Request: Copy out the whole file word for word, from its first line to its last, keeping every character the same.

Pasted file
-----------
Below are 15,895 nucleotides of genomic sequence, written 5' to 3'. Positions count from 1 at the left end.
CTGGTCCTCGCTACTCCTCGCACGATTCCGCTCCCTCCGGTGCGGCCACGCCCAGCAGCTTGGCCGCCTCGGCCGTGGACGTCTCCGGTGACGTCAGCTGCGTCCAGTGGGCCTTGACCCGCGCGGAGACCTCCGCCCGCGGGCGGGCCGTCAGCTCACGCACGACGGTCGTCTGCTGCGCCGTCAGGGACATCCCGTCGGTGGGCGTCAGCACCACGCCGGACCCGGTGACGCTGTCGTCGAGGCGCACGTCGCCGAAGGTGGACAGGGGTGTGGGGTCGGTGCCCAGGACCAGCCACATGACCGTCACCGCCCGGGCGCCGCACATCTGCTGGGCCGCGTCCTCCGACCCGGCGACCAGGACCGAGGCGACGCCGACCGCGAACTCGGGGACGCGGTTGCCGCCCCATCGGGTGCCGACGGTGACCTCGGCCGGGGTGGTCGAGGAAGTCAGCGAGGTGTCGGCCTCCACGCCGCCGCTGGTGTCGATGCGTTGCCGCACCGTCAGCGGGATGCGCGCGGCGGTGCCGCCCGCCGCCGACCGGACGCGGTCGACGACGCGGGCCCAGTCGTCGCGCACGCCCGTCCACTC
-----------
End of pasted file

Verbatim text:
Below are 15,895 nucleotides of genomic sequence, written 5' to 3'. Positions count from 1 at the left end.
CTGGTCCTCGCTACTCCTCGCACGATTCCGCTCCCTCCGGTGCGGCCACGCCCAGCAGCTTGGCCGCCTCGGCCGTGGACGTCTCCGGTGACGTCAGCTGCGTCCAGTGGGCCTTGACCCGCGCGGAGACCTCCGCCCGCGGGCGGGCCGTCAGCTCACGCACGACGGTCGTCTGCTGCGCCGTCAGGGACATCCCGTCGGTGGGCGTCAGCACCACGCCGGACCCGGTGACGCTGTCGTCGAGGCGCACGTCGCCGAAGGTGGACAGGGGTGTGGGGTCGGTGCCCAGGACCAGCCACATGACCGTCACCGCCCGGGCGCCGCACATCTGCTGGGCCGCGTCCTCCGACCCGGCGACCAGGACCGAGGCGACGCCGACCGCGAACTCGGGGACGCGGTTGCCGCCCCATCGGGTGCCGACGGTGACCTCGGCCGGGGTGGTCGAGGAAGTCAGCGAGGTGTCGGCCTCCACGCCGCCGCTGGTGTCGATGCGTTGCCGCACCGTCAGCGGGATGCGCGCGGCGGTGCCGCCCGCCGCCGACCGGACGCGGTCGACGACGCGGGCCCAGTCGTCGCGCACGCCCGTCCACTC